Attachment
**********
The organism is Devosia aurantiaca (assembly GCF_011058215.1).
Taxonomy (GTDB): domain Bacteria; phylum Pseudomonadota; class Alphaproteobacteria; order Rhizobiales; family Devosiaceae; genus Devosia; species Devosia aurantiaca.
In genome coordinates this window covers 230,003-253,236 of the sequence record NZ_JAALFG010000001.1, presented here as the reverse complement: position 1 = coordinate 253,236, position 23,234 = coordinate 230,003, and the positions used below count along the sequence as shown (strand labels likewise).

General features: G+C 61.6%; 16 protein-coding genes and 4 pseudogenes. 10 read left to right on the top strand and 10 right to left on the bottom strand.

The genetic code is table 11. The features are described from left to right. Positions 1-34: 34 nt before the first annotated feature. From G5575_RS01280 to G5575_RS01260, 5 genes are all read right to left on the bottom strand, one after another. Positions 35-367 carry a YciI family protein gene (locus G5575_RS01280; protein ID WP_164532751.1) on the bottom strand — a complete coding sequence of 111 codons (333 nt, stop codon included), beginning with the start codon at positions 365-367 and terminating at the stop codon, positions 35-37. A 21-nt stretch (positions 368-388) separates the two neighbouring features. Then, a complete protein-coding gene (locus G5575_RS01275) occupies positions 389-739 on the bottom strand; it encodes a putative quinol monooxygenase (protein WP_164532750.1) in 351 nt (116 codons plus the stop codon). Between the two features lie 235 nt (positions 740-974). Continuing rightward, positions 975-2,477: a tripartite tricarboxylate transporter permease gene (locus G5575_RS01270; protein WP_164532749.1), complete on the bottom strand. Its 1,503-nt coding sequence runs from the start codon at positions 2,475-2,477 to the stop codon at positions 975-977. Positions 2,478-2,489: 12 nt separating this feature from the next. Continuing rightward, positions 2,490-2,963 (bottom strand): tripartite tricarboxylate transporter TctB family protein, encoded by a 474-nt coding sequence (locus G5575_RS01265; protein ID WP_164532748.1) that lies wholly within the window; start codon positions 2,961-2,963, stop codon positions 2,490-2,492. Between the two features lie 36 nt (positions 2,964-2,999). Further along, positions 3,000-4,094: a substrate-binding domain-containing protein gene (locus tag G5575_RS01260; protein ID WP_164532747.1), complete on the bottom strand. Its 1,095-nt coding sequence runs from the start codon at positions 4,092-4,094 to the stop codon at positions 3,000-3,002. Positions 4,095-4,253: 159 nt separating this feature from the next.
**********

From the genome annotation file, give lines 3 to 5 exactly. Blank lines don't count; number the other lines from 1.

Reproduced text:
In genome coordinates this window covers 230,003-253,236 of the sequence record NZ_JAALFG010000001.1, presented here as the reverse complement: position 1 = coordinate 253,236, position 23,234 = coordinate 230,003, and the positions used below count along the sequence as shown (strand labels likewise).

General features: G+C 61.6%; 16 protein-coding genes and 4 pseudogenes. 10 read left to right on the top strand and 10 right to left on the bottom strand.

The genetic code is table 11. The features are described from left to right. Positions 1-34: 34 nt before the first annotated feature. From G5575_RS01280 to G5575_RS01260, 5 genes are all read right to left on the bottom strand, one after another. Positions 35-367 carry a YciI family protein gene (locus G5575_RS01280; protein ID WP_164532751.1) on the bottom strand — a complete coding sequence of 111 codons (333 nt, stop codon included), beginning with the start codon at positions 365-367 and terminating at the stop codon, positions 35-37. A 21-nt stretch (positions 368-388) separates the two neighbouring features. Then, a complete protein-coding gene (locus G5575_RS01275) occupies positions 389-739 on the bottom strand; it encodes a putative quinol monooxygenase (protein WP_164532750.1) in 351 nt (116 codons plus the stop codon). Between the two features lie 235 nt (positions 740-974). Continuing rightward, positions 975-2,477: a tripartite tricarboxylate transporter permease gene (locus G5575_RS01270; protein WP_164532749.1), complete on the bottom strand. Its 1,503-nt coding sequence runs from the start codon at positions 2,475-2,477 to the stop codon at positions 975-977. Positions 2,478-2,489: 12 nt separating this feature from the next. Continuing rightward, positions 2,490-2,963 (bottom strand): tripartite tricarboxylate transporter TctB family protein, encoded by a 474-nt coding sequence (locus G5575_RS01265; protein ID WP_164532748.1) that lies wholly within the window; start codon positions 2,961-2,963, stop codon positions 2,490-2,492. Between the two features lie 36 nt (positions 2,964-2,999). Further along, positions 3,000-4,094: a substrate-binding domain-containing protein gene (locus tag G5575_RS01260; protein ID WP_164532747.1), complete on the bottom strand. Its 1,095-nt coding sequence runs from the start codon at positions 4,092-4,094 to the stop codon at positions 3,000-3,002. Positions 4,095-4,253: 159 nt separating this feature from the next.